Upper South Island and the West Coast Feature


French Pass and D'Urville Island

They're not easy to get to, but if you have an adventurous spirit and don't mind a rough road, French Pass and D'Urville Island are two of the best-kept secrets in the whole top of the South Island.

The road to French Pass splits off State Highway 6 at Rai Valley, halfway between Havelock and Nelson. It's winding, rough, and steep in places, but quite passable in a regular vehicle if you're a competent driver (check that your rental car is allowed off the sealed road). The sign at the start says "French Pass 2 hrs," and although it's only 64 km (40 mi) to the pass, this estimate is basically true. The road first climbs over the Rongo Saddle and down to Okiwi Bay through native bush; not far from here, you'll have spectacular views of D'Urville Island in the distance. Then the road crosses to the Pelorus Sound catchment and climbs along the ridge separating the waters of that sound from Tasman Bay to the west. Small side roads drop precariously to hidden bays such as Te Towaka, Elaine Bay, and Deep Bay.

The last 12 km (7 mi) is a dramatic drop down to sea level, skirting Current Basin before arriving at French Pass, the narrow stretch of water separating Tasman Bay from Cook Strait, which moves at up to 9 knots during the tidal run. Both the waterway and the island were named for French explorer Dumont D'Urville, who navigated through the pass in the 1820s when it was uncharted by European cartographers. D'Urville Island is on the far side of this stretch of water, and it's a fabulous destination to feel what isolated coastal New Zealand is all about. Plan to stay two nights as it's a long drive either way.

Between Okiwi Bay and French Pass there are no facilities—no gas stations, bathrooms, or cafés—so come prepared. Only limited public facilities are at French Pass: a basic toilet, gas pump, and essential supplies during limited hours.

French Pass Sea Safaris & Beachfront Villas. At the outer tip of the Marlborough Sounds overlooking migratory paths of whales and accessed by a long but incredibly scenic drive, you'll find French Pass Sea Safaris & Beachfront Villas. (You can also fly by floatplane from Picton.) The area is home to one of the world's rarest seabirds, the King Shag. Owners Danny and Lyn are passionate environmentalists, who love this special, wilderness spot so much they want to share it with guests. On the shores of Admiralty Bay, the property has two comfortable, fully self-contained two-bedroom apartments, and one studio unit, and you can take part in seal and dolphin swims in season, island walks, kayaking, and wildlife discovery and bird-watching tours. If you're lucky you'll see dolphins from your balcony. Diving and fishing charters can also be arranged. Home-cooked meals, including breakfast, can be arranged for a cost. Pros: your hosts are keen conservationists and incredibly informed about the local wildlife. Cons: remote; closed June–Sep. French Pass, Marlborough. 03/576–5204. www.seasafaris.co.nz. 2 two-bedroom units, 1 one-bedroom.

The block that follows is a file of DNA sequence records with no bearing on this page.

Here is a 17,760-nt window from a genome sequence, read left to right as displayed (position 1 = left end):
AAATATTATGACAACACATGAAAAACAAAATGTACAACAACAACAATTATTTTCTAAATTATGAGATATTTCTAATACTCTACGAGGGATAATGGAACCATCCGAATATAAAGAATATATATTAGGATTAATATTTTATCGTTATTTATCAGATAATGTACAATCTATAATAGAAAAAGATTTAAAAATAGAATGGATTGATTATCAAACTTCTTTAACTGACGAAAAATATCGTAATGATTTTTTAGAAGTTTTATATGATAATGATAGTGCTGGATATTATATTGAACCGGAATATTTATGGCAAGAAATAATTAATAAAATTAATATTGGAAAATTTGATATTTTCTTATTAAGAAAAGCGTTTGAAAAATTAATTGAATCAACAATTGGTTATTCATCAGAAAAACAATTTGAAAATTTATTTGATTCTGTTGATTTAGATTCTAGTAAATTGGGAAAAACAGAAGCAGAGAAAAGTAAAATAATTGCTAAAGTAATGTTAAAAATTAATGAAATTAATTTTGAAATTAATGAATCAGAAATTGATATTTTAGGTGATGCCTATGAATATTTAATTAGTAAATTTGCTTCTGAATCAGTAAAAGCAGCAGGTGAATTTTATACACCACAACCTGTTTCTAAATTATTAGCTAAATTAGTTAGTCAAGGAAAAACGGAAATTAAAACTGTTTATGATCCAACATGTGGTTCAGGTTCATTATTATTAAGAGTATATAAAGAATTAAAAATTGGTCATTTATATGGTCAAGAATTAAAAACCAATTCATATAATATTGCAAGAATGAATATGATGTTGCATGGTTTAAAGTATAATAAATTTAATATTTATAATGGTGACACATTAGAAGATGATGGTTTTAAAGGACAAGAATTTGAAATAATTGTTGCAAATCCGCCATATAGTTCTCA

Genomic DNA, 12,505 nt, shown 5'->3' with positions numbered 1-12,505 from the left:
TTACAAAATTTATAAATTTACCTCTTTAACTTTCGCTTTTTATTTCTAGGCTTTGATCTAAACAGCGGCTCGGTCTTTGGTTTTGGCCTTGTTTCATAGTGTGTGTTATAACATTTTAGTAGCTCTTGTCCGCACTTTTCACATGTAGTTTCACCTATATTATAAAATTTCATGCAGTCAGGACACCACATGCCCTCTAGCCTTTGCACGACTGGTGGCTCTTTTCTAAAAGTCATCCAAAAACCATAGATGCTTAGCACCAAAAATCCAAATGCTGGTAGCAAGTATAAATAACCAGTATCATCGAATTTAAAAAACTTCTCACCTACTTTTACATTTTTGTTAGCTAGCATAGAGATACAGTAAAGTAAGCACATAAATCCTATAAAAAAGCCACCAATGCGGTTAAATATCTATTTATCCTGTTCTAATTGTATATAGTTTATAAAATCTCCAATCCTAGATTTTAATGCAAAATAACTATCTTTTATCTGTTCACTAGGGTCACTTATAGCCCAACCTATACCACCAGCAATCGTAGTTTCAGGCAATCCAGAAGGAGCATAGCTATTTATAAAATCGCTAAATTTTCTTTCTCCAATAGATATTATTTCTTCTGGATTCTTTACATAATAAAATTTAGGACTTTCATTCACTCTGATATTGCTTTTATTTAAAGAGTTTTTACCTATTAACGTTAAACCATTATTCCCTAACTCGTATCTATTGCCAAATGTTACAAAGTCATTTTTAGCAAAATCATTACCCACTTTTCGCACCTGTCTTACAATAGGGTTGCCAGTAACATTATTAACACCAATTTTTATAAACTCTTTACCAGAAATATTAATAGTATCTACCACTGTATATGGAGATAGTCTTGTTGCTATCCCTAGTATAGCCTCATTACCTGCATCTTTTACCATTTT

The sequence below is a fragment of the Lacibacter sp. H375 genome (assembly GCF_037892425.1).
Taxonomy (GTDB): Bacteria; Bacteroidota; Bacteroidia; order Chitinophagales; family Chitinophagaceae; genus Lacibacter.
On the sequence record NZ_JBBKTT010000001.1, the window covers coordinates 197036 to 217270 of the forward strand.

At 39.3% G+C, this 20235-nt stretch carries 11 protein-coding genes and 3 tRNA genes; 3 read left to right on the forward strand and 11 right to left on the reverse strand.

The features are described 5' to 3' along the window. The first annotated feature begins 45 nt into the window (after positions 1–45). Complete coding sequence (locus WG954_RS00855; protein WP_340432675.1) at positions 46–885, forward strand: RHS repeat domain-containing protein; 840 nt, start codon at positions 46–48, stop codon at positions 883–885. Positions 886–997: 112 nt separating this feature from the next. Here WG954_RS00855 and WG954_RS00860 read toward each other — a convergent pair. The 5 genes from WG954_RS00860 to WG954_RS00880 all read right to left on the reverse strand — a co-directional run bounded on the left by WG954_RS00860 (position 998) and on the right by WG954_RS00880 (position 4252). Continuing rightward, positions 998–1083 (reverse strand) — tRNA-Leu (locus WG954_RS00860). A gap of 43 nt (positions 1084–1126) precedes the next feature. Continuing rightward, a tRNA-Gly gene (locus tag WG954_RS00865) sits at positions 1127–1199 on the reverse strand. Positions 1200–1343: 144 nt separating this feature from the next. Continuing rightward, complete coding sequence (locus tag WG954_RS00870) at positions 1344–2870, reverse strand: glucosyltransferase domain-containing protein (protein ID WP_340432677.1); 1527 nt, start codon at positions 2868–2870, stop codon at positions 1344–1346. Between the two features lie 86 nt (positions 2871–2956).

D'Urville Island Wilderness Resort. If you really want a remote experience, carry on to D'Urville Island, where a secluded lodging option is the D'Urville Island Wilderness Resort. After a two hour drive from either Nelson, Picton, or Blenheim, the resort is a 30-minute boat ride across French Pass (a water-taxi service picks you up from the French Pass wharf), From your base that overlooks the sheltered waters of Catherine Cove you can go hiking, mountain biking, and snorkeling here, or just watch the rosy sunrises and the possibly even orca whales passing the bay. The resort has a fully licensed bar and restaurant on-site and accommodation reservations are essential. Options include four, two bedroom beachfront units, with tea and coffee making facilities, a Kiwi-style 'bach (holiday cottage) and a bunkhouse. Prices for two range from NZ$110 to NZ$140. Fishing and scenic boat tours also available, or you could just take out a dinghy, complimentary for guests. Pros: great wildlife, and you can fish from your own dinghy. Cons: incredibly remote. d'Urville Island, Rai Valley, Kaikoura, 7193. 03/576–5268. www.durvilleisland.co.nz. Four 2 bedroom units, 1 self-contained cottage, 1 bunkhouse.

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